What is it about?
OpenShift has seen a lot of traction with the release of its third version based on Kubernetes a couple of years ago. More and more companies after a thorough evaluation of OpenShift Container Platform (OCP) have built an on-premise or in the cloud PaaS. With the next step, they have started to run their applications on OCP. One of the important aspects of running applications in production is the capacity of quickly restoring services to the normal service level after an incident followed by the identification and the resolution of the underlying problem. In this respect, I want to present in this blog a few approaches for troubleshooting Java applications running on OpenShift. Similar approaches can be taken with other languages.
Debugging applications during development phase can be done thanks to features like:
- Debug mode for resolving issues during startup.
- Port forwarding for connecting an IDE like JBDS to an application running in a remote container and debugging it with breakpoints and object inspection.
This has been presented in blogs like here and here.
In this blog, on the contrary, I want to focus on troubleshooting applications in production and to cover things like capturing heap and thread dumps, resource consumption per thread. These are techniques that have more than once been helpful in the past for resolving deadlocks, memory leaks or performance degradation due to excessive garbage collection for instance.
Let’s get into the heart of the matter!
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Introduction to NuGet with .NET Core
NuGet is an open source package manager for the .NET Core ecosystem. For those familiar with Red Hat Enterprise Linux (RHEL), you can think of it as the “yum” for pulling libraries into your .NET Core project. Working with NuGet packages in .NET Core applications is accomplished primarily through your project’s
.csproj file and the dotnet command-line interface.
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I’m extremely pleased to announce the latest releases of our Red Hat developer tools, available on multiple platforms. The general theme of this release is expanded usability, product integration, expanded support for Middleware products in Development Suite, plus the brand new addition of Kompose and the DevTools channel for Red Hat Enterprise Linux.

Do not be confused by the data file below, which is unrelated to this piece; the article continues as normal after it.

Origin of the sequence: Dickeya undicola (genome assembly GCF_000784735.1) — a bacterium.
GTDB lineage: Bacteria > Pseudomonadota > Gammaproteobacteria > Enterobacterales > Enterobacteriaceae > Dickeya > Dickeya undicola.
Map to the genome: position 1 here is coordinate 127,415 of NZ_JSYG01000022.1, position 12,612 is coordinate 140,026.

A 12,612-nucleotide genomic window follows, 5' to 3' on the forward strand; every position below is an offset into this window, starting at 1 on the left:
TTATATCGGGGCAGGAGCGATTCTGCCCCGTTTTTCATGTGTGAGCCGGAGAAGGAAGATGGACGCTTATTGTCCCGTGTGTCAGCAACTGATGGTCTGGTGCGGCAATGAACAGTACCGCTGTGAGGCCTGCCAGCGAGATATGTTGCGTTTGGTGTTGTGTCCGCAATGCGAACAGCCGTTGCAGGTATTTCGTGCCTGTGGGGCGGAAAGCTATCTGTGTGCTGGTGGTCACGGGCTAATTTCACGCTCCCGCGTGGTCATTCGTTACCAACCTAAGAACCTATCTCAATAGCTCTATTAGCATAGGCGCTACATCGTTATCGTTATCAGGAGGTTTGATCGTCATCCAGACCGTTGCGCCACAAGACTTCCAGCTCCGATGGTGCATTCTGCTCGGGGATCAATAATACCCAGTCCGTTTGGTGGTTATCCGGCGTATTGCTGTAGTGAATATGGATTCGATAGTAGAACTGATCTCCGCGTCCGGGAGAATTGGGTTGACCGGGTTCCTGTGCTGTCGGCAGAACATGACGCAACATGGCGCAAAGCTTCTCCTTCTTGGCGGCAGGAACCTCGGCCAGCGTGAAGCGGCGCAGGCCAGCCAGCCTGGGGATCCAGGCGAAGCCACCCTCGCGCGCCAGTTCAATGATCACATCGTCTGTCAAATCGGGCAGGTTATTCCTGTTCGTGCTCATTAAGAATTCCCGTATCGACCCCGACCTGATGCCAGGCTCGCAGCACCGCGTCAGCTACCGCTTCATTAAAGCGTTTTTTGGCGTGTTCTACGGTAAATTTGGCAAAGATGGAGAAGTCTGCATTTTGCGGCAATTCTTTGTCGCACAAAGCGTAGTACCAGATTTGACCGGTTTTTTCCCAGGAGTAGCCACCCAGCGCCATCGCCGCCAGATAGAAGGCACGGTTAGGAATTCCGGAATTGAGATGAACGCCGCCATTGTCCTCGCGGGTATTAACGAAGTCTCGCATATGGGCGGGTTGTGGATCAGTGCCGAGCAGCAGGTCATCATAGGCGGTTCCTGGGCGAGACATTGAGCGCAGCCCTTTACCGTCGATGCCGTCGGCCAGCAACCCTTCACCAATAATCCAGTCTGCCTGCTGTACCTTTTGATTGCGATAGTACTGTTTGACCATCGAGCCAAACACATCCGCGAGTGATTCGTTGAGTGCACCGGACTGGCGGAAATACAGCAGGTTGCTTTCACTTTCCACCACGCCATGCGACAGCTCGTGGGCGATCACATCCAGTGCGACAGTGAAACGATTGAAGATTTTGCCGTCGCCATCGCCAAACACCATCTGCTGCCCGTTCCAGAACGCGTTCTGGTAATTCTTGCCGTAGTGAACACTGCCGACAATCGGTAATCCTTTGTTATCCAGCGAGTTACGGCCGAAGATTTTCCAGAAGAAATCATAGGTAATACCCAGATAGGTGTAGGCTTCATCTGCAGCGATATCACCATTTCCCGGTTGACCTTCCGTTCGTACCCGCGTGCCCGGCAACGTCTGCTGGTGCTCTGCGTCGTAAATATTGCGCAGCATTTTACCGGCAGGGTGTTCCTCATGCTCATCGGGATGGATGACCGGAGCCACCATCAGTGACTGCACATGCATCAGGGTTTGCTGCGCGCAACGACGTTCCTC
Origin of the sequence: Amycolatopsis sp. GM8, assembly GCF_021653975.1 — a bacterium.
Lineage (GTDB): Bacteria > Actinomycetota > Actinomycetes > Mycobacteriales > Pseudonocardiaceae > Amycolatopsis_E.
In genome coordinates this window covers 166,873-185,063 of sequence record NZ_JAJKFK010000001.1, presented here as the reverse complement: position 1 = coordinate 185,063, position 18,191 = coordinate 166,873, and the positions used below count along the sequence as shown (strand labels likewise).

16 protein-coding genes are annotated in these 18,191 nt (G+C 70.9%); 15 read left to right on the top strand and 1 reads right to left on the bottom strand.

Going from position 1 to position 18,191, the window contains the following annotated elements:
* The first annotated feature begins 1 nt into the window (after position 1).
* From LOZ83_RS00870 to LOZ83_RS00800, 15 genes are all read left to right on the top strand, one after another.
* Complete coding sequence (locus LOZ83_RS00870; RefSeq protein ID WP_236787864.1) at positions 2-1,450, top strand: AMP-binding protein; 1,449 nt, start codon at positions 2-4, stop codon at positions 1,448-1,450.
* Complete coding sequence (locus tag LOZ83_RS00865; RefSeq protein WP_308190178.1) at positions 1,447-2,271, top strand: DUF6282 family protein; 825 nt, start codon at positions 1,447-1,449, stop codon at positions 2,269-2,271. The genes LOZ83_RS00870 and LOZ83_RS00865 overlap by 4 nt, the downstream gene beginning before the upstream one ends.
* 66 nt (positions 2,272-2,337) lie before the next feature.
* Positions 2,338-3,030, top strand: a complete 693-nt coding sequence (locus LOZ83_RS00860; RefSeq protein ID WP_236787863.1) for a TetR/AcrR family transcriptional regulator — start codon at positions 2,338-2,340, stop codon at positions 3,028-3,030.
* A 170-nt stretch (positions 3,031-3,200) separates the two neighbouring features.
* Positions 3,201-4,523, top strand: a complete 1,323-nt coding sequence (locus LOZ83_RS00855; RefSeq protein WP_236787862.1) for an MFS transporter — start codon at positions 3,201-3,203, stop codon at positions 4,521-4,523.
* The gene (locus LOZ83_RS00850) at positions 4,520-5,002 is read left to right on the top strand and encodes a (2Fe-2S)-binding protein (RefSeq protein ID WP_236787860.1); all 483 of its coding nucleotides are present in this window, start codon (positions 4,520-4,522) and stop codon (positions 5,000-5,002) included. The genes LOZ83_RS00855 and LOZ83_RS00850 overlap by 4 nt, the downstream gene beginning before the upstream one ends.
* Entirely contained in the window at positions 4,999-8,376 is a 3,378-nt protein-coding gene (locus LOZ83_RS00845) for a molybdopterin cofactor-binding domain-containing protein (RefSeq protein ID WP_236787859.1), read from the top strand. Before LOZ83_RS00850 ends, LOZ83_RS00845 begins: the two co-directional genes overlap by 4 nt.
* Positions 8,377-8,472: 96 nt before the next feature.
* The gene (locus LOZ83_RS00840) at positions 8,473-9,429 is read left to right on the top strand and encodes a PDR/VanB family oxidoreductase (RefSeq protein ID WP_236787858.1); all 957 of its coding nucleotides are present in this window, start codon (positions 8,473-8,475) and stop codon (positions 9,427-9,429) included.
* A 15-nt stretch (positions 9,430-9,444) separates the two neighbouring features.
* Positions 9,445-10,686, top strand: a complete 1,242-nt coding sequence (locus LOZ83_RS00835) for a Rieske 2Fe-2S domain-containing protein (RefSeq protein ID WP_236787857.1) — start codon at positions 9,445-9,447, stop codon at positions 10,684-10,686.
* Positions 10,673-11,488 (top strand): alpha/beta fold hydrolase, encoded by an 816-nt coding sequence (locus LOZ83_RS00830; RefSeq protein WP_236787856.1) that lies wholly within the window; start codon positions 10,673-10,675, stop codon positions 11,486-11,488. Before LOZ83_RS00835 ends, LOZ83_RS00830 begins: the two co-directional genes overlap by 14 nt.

This collection of tools has been assembled into an easy-to-use installer to help software developers quickly and easily put together a development environment to create containerized enterprise Java apps by installing OpenShift on their desktop. The Developer Tools Installer will automatically download, install and configure the selected tools on macOS, Windows and Red Hat Enterprise Linux. Development Suite also simplifies the installation and configuration of EAP, Fuse, and Kompose. As always, it’s available at no-cost from developers.redhat.com/downloads.
Today, Red Hat has released new versions of the following:
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JBoss Tools 4.5 and Red Hat JBoss Developer Studio 11.0 for Eclipse Oxygen are here waiting for you. Check it out!
Continue reading “Announcing Red Hat Developer Studio 11.0.0.GA and JBoss Tools 4.5.0.Final for Eclipse Oxygen”
After a number of months with .NET Core 2.0 previews, Microsoft has released .NET Core 2.0. Very exciting for the open source world! If you’ve not seen Scott Hunter talk about today’s announcement, see it here.
Continue reading Microsoft releases .NET Core 2.0
This article describes how to create and deploy an FIS 2.0 project using the s2i source workflow. It creates a project from scratch and using github repository one can deploy their FIS 2.0 camel and spring-boot based project to an Openshift environment. Below are the steps in the sequence, which should be followed to deploy the application easily.
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Camel Quartz can be a useful component for jobs that need to run at a particular time every day. Recently on a client site, we had a need for about 15 different jobs that each created a differently formatted file and send each file to a particular destination. While this was straightforward to get setup on a single machine, once we started deploying our camel routes to multiple servers the jobs started to kick off on both machines. To resolve this issue we needed to create a job store.
Continue reading “Using Clustered Camel Quartz Jobs on JBoss EAP”